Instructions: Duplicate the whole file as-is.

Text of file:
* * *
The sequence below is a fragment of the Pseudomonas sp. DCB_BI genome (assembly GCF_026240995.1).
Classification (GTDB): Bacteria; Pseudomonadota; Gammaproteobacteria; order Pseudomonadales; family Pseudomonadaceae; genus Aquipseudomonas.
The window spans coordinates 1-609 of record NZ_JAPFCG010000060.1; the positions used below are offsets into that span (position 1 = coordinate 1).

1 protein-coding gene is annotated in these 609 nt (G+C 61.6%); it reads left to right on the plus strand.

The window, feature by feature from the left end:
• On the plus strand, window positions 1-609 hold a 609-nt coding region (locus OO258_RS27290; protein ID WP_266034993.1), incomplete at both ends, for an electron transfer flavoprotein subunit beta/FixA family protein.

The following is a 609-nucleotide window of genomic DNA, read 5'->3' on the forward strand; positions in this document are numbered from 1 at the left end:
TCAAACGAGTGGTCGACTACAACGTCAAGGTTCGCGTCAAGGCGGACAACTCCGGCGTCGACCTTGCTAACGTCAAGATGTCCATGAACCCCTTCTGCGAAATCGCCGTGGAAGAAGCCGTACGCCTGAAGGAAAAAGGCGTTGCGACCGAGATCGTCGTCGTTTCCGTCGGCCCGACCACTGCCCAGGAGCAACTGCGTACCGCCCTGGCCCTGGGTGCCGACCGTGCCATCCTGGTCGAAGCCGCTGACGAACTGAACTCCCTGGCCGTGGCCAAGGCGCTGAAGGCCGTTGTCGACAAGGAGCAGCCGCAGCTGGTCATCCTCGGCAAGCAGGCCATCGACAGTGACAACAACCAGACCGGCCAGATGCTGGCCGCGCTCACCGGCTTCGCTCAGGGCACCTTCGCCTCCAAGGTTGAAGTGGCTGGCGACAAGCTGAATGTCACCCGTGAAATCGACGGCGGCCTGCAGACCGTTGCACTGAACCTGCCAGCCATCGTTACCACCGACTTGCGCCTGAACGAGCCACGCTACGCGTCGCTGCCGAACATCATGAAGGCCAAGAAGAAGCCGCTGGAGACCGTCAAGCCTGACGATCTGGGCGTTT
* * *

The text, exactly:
The sequence below is a fragment of the Pseudomonas sp. DCB_BI genome (assembly GCF_026240995.1).
Classification (GTDB): Bacteria; Pseudomonadota; Gammaproteobacteria; order Pseudomonadales; family Pseudomonadaceae; genus Aquipseudomonas.
The window spans coordinates 1-609 of record NZ_JAPFCG010000060.1; the positions used below are offsets into that span (position 1 = coordinate 1).

1 protein-coding gene is annotated in these 609 nt (G+C 61.6%); it reads left to right on the plus strand.

The window, feature by feature from the left end:
• On the plus strand, window positions 1-609 hold a 609-nt coding region (locus OO258_RS27290; protein ID WP_266034993.1), incomplete at both ends, for an electron transfer flavoprotein subunit beta/FixA family protein.

The following is a 609-nucleotide window of genomic DNA, read 5'->3' on the forward strand; positions in this document are numbered from 1 at the left end:
TCAAACGAGTGGTCGACTACAACGTCAAGGTTCGCGTCAAGGCGGACAACTCCGGCGTCGACCTTGCTAACGTCAAGATGTCCATGAACCCCTTCTGCGAAATCGCCGTGGAAGAAGCCGTACGCCTGAAGGAAAAAGGCGTTGCGACCGAGATCGTCGTCGTTTCCGTCGGCCCGACCACTGCCCAGGAGCAACTGCGTACCGCCCTGGCCCTGGGTGCCGACCGTGCCATCCTGGTCGAAGCCGCTGACGAACTGAACTCCCTGGCCGTGGCCAAGGCGCTGAAGGCCGTTGTCGACAAGGAGCAGCCGCAGCTGGTCATCCTCGGCAAGCAGGCCATCGACAGTGACAACAACCAGACCGGCCAGATGCTGGCCGCGCTCACCGGCTTCGCTCAGGGCACCTTCGCCTCCAAGGTTGAAGTGGCTGGCGACAAGCTGAATGTCACCCGTGAAATCGACGGCGGCCTGCAGACCGTTGCACTGAACCTGCCAGCCATCGTTACCACCGACTTGCGCCTGAACGAGCCACGCTACGCGTCGCTGCCGAACATCATGAAGGCCAAGAAGAAGCCGCTGGAGACCGTCAAGCCTGACGATCTGGGCGTTT